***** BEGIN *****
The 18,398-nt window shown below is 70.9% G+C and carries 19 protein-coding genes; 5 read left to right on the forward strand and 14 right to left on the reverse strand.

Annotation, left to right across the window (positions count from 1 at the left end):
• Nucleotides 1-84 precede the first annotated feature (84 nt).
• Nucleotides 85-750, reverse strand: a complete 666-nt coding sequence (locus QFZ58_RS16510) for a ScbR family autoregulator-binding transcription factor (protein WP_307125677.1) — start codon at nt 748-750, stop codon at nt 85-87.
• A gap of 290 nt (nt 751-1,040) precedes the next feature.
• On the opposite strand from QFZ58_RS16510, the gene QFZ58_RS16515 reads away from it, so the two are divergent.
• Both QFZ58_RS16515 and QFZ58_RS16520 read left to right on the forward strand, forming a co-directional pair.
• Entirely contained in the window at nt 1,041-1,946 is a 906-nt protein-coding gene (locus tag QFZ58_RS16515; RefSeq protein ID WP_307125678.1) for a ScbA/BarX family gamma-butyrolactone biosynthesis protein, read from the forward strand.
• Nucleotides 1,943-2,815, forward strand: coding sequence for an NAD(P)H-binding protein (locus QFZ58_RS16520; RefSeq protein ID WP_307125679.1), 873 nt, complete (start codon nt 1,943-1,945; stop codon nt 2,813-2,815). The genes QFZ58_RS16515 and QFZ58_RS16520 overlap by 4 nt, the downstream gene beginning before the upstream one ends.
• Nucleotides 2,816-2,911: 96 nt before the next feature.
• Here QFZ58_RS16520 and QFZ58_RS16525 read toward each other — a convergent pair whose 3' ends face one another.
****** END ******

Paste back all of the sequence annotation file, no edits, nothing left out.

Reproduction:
The 18,398-nt window shown below is 70.9% G+C and carries 19 protein-coding genes; 5 read left to right on the forward strand and 14 right to left on the reverse strand.

Annotation, left to right across the window (positions count from 1 at the left end):
• Nucleotides 1-84 precede the first annotated feature (84 nt).
• Nucleotides 85-750, reverse strand: a complete 666-nt coding sequence (locus QFZ58_RS16510) for a ScbR family autoregulator-binding transcription factor (protein WP_307125677.1) — start codon at nt 748-750, stop codon at nt 85-87.
• A gap of 290 nt (nt 751-1,040) precedes the next feature.
• On the opposite strand from QFZ58_RS16510, the gene QFZ58_RS16515 reads away from it, so the two are divergent.
• Both QFZ58_RS16515 and QFZ58_RS16520 read left to right on the forward strand, forming a co-directional pair.
• Entirely contained in the window at nt 1,041-1,946 is a 906-nt protein-coding gene (locus tag QFZ58_RS16515; RefSeq protein ID WP_307125678.1) for a ScbA/BarX family gamma-butyrolactone biosynthesis protein, read from the forward strand.
• Nucleotides 1,943-2,815, forward strand: coding sequence for an NAD(P)H-binding protein (locus QFZ58_RS16520; RefSeq protein ID WP_307125679.1), 873 nt, complete (start codon nt 1,943-1,945; stop codon nt 2,813-2,815). The genes QFZ58_RS16515 and QFZ58_RS16520 overlap by 4 nt, the downstream gene beginning before the upstream one ends.
• Nucleotides 2,816-2,911: 96 nt before the next feature.
• Here QFZ58_RS16520 and QFZ58_RS16525 read toward each other — a convergent pair whose 3' ends face one another.